By Laura McDonald
November is Lung Cancer Awareness Month
Lung cancer is one of the most common cancers, and it is the most common cause of cancer death in Ontario.
Smoking is the main cause of lung cancer and it is responsible for approximately 71% of all lung cancer cases in Ontario. The more someone smokes and the longer they smoke, the greater their risk is of developing lung cancer and other cancers.
This Lung Cancer Awareness Month, learn how to reduce your risk and how to protect yourself.
Reduce Your Risk:
The most important thing that people can do to lower their risk of lung cancer is to avoid smoking commercial tobacco products (cigarettes and cigars) and avoid exposure to second-hand smoke.
When someone quits smoking, there are immediate benefits such as:
- Improved sense of taste and smell
- Within weeks, lung capacity begins to improve as damaged cells are replaced
- Decreased coughing, sinus congestion and shortness of breath
Within a few years of quitting, a smoker’s risk of lung cancer begins to decrease.
For support with quitting smoking, contact:
There are several other things that you can do to lower your risk of lung cancer, including:
Lung Cancer Screening:
Ontario now has an effective and evidence-based way to check, or screen, people who are at high risk of getting lung cancer. This means that some lung cancers can be found early when treatment has a better chance of working.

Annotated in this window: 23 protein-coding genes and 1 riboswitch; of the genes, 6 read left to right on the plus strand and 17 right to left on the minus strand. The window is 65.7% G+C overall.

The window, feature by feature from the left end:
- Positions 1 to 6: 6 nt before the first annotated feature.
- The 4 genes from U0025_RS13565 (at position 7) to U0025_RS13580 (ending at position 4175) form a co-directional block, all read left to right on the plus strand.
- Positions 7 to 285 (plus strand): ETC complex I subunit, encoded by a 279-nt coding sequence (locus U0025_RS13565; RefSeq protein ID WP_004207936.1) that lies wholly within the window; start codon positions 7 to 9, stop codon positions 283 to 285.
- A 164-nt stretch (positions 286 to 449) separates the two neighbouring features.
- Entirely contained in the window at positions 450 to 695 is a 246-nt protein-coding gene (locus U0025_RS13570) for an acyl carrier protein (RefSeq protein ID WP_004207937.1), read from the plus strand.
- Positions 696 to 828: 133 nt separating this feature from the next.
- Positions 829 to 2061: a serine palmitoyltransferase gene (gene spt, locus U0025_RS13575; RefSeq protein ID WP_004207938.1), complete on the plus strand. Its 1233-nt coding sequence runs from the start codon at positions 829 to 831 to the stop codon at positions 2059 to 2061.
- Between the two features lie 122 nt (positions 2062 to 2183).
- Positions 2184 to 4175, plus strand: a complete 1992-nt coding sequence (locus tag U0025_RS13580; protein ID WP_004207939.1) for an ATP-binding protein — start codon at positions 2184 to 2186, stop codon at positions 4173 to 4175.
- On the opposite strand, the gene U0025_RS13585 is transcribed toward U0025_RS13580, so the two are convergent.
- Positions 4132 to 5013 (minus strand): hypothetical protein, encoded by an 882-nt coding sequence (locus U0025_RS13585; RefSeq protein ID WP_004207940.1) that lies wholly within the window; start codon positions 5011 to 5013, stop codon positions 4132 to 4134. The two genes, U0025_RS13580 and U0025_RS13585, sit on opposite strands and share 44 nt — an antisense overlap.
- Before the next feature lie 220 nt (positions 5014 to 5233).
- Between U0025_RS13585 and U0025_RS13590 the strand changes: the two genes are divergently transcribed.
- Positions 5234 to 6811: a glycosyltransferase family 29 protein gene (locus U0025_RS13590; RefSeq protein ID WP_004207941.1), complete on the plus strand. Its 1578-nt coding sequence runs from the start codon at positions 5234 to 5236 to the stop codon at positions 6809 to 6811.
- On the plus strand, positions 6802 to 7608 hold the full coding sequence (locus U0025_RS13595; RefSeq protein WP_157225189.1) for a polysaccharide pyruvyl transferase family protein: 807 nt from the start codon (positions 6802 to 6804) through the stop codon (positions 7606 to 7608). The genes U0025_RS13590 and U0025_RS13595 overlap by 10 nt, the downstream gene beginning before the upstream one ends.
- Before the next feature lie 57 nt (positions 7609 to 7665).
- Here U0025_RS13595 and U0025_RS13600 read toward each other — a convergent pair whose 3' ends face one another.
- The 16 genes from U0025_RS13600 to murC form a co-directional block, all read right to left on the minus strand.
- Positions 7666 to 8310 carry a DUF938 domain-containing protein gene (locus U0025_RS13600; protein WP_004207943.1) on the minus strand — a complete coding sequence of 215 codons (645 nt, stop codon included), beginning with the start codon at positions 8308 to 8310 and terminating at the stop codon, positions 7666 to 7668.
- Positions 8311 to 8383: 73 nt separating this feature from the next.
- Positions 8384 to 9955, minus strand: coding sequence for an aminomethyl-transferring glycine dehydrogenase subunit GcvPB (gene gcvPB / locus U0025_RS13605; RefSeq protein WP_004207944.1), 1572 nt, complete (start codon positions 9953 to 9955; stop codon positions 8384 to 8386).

The Ontario Lung Screening Program (OLSP) is an organized lung cancer screening program that is available at the University Health Network (UHN) in downtown Toronto.
People may qualify for lung cancer screening if they:
- Are 55 to 74 years old, and
- Have smoked cigarettes every day for at least 20 years (this does not have to be 20 years in a row, which means there could be times when someone did not smoke)
To find out if you may qualify for lung cancer screening, talk to your healthcare provider, or contact the OLSP at UHN at 416-340-4154.
For more information about lung cancer screening, please visit Ontario Health (Cancer Care Ontario). If you think you have any signs or symptoms of lung cancer, speak with your health care provider.